A foundation will meet the endowment test if it normally makes qualifying distributions directly for the active conduct of its exempt activities of at least two-thirds of its minimum investment return.
In determining whether the amount of qualifying distributions is at least two-thirds of the organization’s minimum investment return, the organization is not required to trace the source of the expenditures to determine whether they were received from investment income or from contributions.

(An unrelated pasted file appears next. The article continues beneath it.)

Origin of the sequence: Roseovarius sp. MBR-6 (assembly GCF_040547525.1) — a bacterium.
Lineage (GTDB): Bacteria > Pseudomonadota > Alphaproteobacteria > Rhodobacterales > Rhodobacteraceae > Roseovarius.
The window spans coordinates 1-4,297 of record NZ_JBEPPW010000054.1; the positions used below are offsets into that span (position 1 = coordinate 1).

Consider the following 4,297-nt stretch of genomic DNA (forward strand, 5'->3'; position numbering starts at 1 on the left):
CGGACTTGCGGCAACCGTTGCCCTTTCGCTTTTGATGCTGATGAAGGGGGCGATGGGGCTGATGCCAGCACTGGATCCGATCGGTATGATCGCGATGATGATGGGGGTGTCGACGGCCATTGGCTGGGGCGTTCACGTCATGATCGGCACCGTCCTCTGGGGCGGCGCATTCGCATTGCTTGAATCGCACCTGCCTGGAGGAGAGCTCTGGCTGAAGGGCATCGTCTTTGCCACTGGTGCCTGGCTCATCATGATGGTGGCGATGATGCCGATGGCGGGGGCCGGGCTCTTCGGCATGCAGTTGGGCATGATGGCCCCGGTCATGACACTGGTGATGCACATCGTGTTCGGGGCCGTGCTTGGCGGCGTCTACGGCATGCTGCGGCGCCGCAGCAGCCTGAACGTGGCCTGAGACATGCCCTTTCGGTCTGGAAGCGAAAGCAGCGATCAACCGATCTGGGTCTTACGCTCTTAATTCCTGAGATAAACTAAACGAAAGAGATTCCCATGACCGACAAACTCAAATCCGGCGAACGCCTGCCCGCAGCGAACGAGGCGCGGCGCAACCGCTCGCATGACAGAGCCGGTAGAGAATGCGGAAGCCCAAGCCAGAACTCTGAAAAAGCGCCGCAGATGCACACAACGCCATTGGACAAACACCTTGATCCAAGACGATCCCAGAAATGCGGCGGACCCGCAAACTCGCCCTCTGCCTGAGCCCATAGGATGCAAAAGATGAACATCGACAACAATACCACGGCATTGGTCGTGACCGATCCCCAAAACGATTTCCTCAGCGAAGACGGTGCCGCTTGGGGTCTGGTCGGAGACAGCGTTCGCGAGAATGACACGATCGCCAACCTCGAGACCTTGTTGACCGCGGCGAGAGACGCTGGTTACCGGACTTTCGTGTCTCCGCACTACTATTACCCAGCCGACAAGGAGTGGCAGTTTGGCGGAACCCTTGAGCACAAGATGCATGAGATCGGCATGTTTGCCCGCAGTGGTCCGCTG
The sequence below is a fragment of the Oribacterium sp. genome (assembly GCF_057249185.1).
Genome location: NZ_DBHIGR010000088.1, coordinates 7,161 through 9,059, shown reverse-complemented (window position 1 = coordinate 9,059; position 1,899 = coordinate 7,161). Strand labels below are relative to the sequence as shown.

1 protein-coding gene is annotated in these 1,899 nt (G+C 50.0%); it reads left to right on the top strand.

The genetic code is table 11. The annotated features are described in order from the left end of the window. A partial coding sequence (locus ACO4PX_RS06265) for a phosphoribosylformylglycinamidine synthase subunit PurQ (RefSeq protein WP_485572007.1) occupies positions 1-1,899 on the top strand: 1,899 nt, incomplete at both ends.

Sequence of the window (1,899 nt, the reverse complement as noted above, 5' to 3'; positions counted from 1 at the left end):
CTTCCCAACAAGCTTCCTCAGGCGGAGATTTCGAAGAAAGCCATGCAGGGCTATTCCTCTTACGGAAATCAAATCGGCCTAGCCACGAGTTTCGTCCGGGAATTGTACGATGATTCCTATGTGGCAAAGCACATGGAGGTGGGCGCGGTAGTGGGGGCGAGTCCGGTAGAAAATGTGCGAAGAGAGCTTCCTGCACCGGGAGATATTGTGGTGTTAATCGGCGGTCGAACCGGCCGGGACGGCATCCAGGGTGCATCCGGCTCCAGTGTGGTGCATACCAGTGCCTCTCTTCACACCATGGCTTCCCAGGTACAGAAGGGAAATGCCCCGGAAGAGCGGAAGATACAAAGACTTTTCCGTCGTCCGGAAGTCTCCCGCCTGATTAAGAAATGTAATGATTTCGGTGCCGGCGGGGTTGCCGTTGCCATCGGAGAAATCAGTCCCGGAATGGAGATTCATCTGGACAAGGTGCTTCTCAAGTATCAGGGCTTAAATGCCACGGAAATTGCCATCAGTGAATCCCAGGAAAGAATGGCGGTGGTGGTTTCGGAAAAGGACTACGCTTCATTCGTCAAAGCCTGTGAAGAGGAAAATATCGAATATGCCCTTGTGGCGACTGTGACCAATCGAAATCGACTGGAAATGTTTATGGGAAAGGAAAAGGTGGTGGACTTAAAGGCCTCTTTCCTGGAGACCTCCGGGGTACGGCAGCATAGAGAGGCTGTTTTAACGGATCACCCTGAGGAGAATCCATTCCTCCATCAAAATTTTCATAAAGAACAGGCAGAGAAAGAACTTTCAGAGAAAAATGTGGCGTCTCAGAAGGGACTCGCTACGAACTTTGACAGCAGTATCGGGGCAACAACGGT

Example. X Foundation, created after May 26, 1969, has $400,000 of endowment funds and other assets not directly used for its exempt purpose. X makes qualifying distributions of $20,000 during the year directly for the active conduct of its exempt function. Two-thirds of X’s minimum investment return is $13,333.33 (5% X $400,000 = $20,000; 2/3 X $20,000 = $13,333.33). Because the $20,000 distribution is greater than $13,333.33, X meets the endowment test.
In most cases, the foundation satisfies the endowment test if it satisfies the income test. Only where the minimum investment return is markedly higher than adjusted net income does the endowment test (and thus the other alternative tests as well) have independent significance.